Just seven Democrats voted for the in­quiry. That was one more than voted Wed­nes­day to find for­mer In­ter­nal Rev­enue Ser­vice em­ployee Lois G. Lerner in con­tempt of Congress, the re­sult of an­other Repub­li­can in­ves­ti­ga­tion into the Obama ad­min­is­tra­tion.

But 26 Democrats voted Wed­nes­day to ask the Jus­tice Depart­ment to name a spe­cial pros­e­cu­tor to look into the IRS more broadly.

Demo­cratic lead­ers twisted arms to try to keep de­fec­tions low on the Beng­hazi vote, and the seven who voted for the probe were chiefly from swing dis­tricts.

The num­ber of mem­bers who broke rank is small enough that Democrats could jus­tify boy­cotting the com­mit­tee. But if Democrats don’t par­tic­i­pate, it could leave high-pro­file Beng­hazi fig­ures such as Su­san E. Rice and Hil­lary Rod­ham Clin­ton — the would-be front-run­ner for the party’s 2016 pres­i­den­tial nom­i­na­tion — twist­ing in the wind if the com­mit­tee sub­poe­nas them to tes­tify.

Their jeop­ardy could in­crease if Repub­li­cans win con­trol of the Se­nate in November elec­tions. Sev­eral Repub­li­cans have de­manded that up­per cham­ber in­sti­tute its own in­quiry or join the House.

But Se­nate Ma­jor­ity Leader Harry Reid, Ne­vada Demo­crat, said he is com­fort­able with the 25,000 pages of doc­u­ments that the State Depart­ment has turned over, the var­i­ous re­ports com­pleted, and a State Depart­ment in­ter­nal re­view that found sev­eral lower-level em­ploy­ees re­spon­si­ble for bad de­ci­sion-mak­ing.

House Democrats sched­uled a cau­cus meet­ing for Fri­day morn­ing to de­ter­mine their next steps.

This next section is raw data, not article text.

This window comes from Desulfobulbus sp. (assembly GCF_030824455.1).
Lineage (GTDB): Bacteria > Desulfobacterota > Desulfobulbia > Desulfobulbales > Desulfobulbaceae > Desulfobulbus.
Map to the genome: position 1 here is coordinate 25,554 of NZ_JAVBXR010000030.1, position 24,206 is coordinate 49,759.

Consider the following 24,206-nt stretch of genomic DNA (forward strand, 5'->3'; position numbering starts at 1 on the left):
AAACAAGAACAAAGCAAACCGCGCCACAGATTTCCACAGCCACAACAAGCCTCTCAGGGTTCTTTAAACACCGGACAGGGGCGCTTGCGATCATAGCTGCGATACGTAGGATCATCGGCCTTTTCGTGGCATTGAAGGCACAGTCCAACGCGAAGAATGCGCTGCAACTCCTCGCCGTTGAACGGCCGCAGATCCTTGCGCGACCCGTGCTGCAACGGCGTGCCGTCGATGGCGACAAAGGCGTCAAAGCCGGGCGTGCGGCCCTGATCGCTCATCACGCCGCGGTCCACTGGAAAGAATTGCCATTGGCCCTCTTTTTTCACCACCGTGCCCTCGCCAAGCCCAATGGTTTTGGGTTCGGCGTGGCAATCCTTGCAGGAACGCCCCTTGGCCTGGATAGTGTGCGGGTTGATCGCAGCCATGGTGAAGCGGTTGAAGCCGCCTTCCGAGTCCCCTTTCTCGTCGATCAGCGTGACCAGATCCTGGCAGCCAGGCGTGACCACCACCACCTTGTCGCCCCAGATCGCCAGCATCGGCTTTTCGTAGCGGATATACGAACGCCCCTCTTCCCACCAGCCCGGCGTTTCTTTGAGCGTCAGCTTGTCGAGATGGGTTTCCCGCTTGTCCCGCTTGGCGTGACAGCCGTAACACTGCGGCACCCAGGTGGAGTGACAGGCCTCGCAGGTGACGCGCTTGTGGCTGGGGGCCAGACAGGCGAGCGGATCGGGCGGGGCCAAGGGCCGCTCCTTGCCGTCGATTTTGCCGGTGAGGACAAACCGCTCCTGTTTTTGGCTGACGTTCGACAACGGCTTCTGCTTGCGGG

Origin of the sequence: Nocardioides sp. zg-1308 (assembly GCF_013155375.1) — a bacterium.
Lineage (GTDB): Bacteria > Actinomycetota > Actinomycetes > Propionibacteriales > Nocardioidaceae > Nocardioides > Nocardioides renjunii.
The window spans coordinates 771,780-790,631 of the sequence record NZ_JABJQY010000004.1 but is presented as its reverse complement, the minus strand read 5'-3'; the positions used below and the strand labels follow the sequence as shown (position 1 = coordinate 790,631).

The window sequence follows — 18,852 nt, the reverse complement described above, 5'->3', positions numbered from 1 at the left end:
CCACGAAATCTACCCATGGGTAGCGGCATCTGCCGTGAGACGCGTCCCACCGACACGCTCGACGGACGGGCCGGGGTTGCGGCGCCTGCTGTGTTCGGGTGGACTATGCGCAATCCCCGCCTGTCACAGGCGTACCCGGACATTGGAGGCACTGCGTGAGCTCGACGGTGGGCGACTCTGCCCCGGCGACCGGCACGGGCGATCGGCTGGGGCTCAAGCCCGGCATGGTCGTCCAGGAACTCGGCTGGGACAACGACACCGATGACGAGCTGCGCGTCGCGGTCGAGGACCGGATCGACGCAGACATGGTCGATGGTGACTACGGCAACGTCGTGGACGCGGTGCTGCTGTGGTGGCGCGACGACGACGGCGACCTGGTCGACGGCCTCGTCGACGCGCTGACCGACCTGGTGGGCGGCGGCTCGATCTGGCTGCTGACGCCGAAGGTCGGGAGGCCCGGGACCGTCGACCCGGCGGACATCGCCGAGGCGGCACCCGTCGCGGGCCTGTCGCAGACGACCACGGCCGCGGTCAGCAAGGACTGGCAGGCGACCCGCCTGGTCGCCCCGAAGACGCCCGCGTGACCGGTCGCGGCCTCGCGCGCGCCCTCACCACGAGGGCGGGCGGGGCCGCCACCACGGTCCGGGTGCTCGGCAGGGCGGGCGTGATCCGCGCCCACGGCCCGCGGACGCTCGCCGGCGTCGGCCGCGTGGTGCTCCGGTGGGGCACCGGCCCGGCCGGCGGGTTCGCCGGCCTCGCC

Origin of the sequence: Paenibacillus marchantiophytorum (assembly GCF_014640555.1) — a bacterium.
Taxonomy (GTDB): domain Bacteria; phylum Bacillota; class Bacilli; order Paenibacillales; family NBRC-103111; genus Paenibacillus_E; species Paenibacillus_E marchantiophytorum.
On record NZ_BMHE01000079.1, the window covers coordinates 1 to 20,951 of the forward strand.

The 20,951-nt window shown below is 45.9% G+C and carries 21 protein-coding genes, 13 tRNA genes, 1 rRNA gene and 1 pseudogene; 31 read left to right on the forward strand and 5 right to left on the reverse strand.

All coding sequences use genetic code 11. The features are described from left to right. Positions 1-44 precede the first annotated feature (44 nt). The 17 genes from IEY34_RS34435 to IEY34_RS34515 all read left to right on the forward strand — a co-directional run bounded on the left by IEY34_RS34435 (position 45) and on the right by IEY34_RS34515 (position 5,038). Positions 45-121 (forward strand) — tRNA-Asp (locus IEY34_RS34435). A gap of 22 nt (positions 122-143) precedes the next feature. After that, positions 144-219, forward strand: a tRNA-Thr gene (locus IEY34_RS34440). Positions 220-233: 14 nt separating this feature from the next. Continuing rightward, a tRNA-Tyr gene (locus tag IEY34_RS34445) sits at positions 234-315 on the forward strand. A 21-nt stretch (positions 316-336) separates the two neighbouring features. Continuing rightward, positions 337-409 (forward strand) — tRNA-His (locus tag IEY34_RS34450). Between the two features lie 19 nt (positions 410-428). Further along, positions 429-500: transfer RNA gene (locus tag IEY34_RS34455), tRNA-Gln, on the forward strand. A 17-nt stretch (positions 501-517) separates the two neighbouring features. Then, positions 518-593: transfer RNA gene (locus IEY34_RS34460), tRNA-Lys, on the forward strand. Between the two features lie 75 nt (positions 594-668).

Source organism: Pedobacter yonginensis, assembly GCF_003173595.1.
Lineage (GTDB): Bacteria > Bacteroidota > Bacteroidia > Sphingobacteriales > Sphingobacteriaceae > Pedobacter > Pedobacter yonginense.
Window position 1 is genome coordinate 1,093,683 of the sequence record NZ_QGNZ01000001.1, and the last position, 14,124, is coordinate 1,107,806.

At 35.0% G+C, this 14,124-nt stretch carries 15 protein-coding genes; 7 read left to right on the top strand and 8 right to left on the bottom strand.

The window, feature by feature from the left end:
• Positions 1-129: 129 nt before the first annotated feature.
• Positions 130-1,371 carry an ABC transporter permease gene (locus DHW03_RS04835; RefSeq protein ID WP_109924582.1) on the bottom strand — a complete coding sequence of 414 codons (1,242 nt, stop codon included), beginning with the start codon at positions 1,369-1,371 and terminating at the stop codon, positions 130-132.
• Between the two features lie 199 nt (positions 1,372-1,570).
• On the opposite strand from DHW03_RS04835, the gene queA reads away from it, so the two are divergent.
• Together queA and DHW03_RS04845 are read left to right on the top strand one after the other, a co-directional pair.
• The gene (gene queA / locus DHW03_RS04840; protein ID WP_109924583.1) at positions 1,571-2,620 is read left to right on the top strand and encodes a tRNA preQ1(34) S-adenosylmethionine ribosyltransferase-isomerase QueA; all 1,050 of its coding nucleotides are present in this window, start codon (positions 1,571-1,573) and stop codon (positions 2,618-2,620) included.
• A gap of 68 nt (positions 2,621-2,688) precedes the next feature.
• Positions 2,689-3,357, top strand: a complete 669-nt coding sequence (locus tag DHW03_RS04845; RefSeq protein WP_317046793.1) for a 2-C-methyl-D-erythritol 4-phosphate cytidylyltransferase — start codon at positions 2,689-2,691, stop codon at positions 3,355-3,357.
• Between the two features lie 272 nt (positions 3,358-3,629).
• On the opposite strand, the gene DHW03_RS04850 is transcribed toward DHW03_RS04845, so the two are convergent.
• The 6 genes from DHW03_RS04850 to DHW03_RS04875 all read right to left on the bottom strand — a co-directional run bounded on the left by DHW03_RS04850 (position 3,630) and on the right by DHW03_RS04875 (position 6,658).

Rep. Rosa L. DeLauro, Con­necti­cut Demo­crat, cir­cu­lated a let­ter to col­leagues late Thurs­day float­ing the idea that Democrats ap­point just one mem­ber to the com­mit­tee, a move that would sig­nify a suf­fi­cient protest to Repub­li­cans’ han­dling of the mat­ter but also would give the party a voice in the process.

Con­ser­va­tives, who some­times have been at odds with Mr. Boehner, cheered the move and said the speaker likely got fed up with White House stonewalling of sep­a­rate com­mit­tee in­ves­ti­ga­tions.

“A lot of us had been ask­ing for this for a long time,” said Rep. Raul R. Labrador, Idaho Repub­li­can. “I am re­ally ex­cited that Trey Gowdy is chair­ing that com­mit­tee. He is just some­body who is a dogged seeker of the truth, and that is what we are look­ing for here. I think it is the right thing and I re­ally praise the speaker for it, for mak­ing the right de­ci­sion on that.”

Rep. Steve King, Iowa Repub­li­can, said that if Democrats op­pose the makeup of the House com­mit­tee, they could set up a sim­i­lar panel in the Se­nate.

“They could set up their select com­mit­tee in the Se­nate and run it just the way we are go­ing to run one in the House,” Mr. King said.


The com­mit­tee will be led by Rep. Trey Gowdy, South Carolina Repub­li­can, and will have seven Repub­li­cans and five Democrats — that is, if Democrats agree to par­tic­i­pate. Democrats wanted even mem­ber­ship and wanted all sub­poe­nas to re­quire bi­par­ti­san sup­port.